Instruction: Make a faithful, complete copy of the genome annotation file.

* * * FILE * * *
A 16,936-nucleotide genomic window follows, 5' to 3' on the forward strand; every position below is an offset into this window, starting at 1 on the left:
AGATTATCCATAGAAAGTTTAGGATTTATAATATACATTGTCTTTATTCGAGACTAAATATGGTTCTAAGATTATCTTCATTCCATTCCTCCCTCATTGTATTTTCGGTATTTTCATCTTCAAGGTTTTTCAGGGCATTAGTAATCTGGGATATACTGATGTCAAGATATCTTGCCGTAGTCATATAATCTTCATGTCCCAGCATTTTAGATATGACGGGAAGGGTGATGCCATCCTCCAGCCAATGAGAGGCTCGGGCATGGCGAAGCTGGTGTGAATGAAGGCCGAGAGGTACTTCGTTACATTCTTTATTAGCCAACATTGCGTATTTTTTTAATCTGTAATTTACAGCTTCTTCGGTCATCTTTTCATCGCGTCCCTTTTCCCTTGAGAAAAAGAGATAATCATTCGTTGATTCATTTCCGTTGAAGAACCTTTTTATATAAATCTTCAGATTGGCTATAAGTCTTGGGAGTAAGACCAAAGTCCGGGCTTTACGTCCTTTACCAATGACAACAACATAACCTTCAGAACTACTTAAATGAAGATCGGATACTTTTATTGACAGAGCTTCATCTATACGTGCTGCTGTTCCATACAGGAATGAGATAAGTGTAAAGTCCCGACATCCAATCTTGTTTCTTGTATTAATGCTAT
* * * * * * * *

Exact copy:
A 16,936-nucleotide genomic window follows, 5' to 3' on the forward strand; every position below is an offset into this window, starting at 1 on the left:
AGATTATCCATAGAAAGTTTAGGATTTATAATATACATTGTCTTTATTCGAGACTAAATATGGTTCTAAGATTATCTTCATTCCATTCCTCCCTCATTGTATTTTCGGTATTTTCATCTTCAAGGTTTTTCAGGGCATTAGTAATCTGGGATATACTGATGTCAAGATATCTTGCCGTAGTCATATAATCTTCATGTCCCAGCATTTTAGATATGACGGGAAGGGTGATGCCATCCTCCAGCCAATGAGAGGCTCGGGCATGGCGAAGCTGGTGTGAATGAAGGCCGAGAGGTACTTCGTTACATTCTTTATTAGCCAACATTGCGTATTTTTTTAATCTGTAATTTACAGCTTCTTCGGTCATCTTTTCATCGCGTCCCTTTTCCCTTGAGAAAAAGAGATAATCATTCGTTGATTCATTTCCGTTGAAGAACCTTTTTATATAAATCTTCAGATTGGCTATAAGTCTTGGGAGTAAGACCAAAGTCCGGGCTTTACGTCCTTTACCAATGACAACAACATAACCTTCAGAACTACTTAAATGAAGATCGGATACTTTTATTGACAGAGCTTCATCTATACGTGCTGCTGTTCCATACAGGAATGAGATAAGTGTAAAGTCCCGACATCCAATCTTGTTTCTTGTATTAATGCTAT